Bob Dylan – Tempest
Bob Dylan is one of those artists who will stand in the ranks of immortals when it comes to music. He has single-handedly influenced almost every artist in rock music, folk music, even pop, for decades and decades. Starting with classic albums like Freewheelin’, Bringing It All Back Home, Highway 61 Revisited, and Blonde on Blonde; onto his middle albums, like Desire, and the incomparable Blood on the Tracks. Even his newer albums since the 90s have been spectacular (Love and Theft, Modern Times, Time Out of Mind, and Together Through Life). 35 studio albums, 50 years, and his influence is immeasurable.
But this is Tempest, not any of those. This album is much, much, much darker than any of the previously mentioned albums. Death is a recurring and often spoken topic. Dylan is on top of his game when it comes to lyrics and storytelling, shaping his voice into a gnashing, attacking voice, rather than his 60′s prophet tone. This has very little to do with age and a lot to do with the album. Most of the concepts and stories featured on this release are about the negative side. The 14-minute title track is about the Titanic crash, “Pay In Blood’s” chorus line explains itself, etc., etc.
While the lyrical matter doesn’t differ from the theme, the music is something that does change. Different styles that are exuded are jazz, rock, blues, and folk, of course. Each one has their own distinct style, never blending between. Dylan and his backing band sculpt a masterful piece of music on every single track. Particular tracks that are musically perfect are “Tin Angel”, “Duquesne Whistle” and “Early Roman Kings”.
“Duquesne Whistle’ is a hell-of-a-starter, pulling you into a dream of bluesy beats and hooky vocals. Smattering drums tap along with an excellent guitar solo that ends the track. “Soon After Midnight” and “Long and Wasted Years” start the downbeat nature by slowing the entire pace down. Exuding the late night jazzy feel, Dylan rasps some heartfelt grunts and sighs. “Narrow Way” and “Pay In Blood” are hellbent rockers with distorted guitars and pulsating drums.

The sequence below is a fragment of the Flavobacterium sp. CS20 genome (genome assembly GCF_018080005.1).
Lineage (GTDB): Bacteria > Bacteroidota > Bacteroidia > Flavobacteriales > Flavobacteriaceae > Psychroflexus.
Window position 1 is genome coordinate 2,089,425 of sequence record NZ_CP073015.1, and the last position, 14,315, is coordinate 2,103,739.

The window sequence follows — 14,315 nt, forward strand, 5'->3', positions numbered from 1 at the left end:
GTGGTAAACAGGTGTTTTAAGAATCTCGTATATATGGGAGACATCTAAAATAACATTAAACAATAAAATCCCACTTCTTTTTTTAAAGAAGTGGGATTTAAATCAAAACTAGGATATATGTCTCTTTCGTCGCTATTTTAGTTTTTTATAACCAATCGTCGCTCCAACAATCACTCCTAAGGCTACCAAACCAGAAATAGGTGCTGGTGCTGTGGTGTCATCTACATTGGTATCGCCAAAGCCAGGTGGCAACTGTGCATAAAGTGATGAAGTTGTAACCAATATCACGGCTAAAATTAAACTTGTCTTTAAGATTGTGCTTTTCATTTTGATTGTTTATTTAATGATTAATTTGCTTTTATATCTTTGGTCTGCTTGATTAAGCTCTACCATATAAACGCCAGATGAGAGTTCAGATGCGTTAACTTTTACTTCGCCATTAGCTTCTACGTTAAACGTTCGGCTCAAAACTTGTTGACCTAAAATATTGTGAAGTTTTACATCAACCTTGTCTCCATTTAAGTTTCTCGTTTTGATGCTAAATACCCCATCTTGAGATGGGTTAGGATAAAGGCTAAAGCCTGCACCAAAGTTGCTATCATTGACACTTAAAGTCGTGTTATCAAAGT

“Early Roman Kings” is an essential part of Tempest, and struts along with heavy blues influences and a rock-esque backbone. Kicking one of the best grooves on the album, Dylan talks about the early Roman Kings.
They’re peddlers and they’re meddlers
They buy and they sell
They destroyed your city
They’ll destroy you as well
They’re lecherous and treacherous
A-hell bent for leather
Each of ‘em bigger
Than all men put together
“Tin Angel” is a long, developed journey Dylan explores using three characters – The Boss, Henry Lee, and The Wife. Creating the perfect atmosphere of an dastardly dark track, the upright bass echoes off of Dylan’s rasps.
The title track, “Tempest”, is a 45-verse, 14-minute epic about the Titanic crash. Even mentioning Leo (Leonardo DiCaprio, who was the male lead in the James Cameron film.) is off-hand, as if he was actually part of the story. The song speaks on and on about the crash, and Dylan tells the story in the perfect delivery.
The album’s end, “Roll On John”, is, by far, one of the most emotional tracks ever written by anyone. Dylan sings about John Lennon, his one time compatriot, and his sorrow for him being passed on. Every bit of the tribute is a painstaking, heart-breaking, and incredulously tear-inducing. Throughout the song, there are lines upon lines of reference to Lennon’s songs or life – whether it’s his “Bagism” speech or direct quotes from his songs. “I heard the news today, oh boy.” Nothing – nothing could dethrone the amount of depression and sorrow Dylan spits out in that one line.
In the last verse of the song, Dylan references William Blake’s “The Tyger”.
Tyger, tyger burning bright
I pray the Lord my soul to keep
In the forests of the night
Cover ‘em over and let him sleep
Dylan accepts Lennon’s death and implores to let him sleep. As Dylan sings the last refrain, you can tell he’s reserved and vulnerable. He has finished a masterpiece.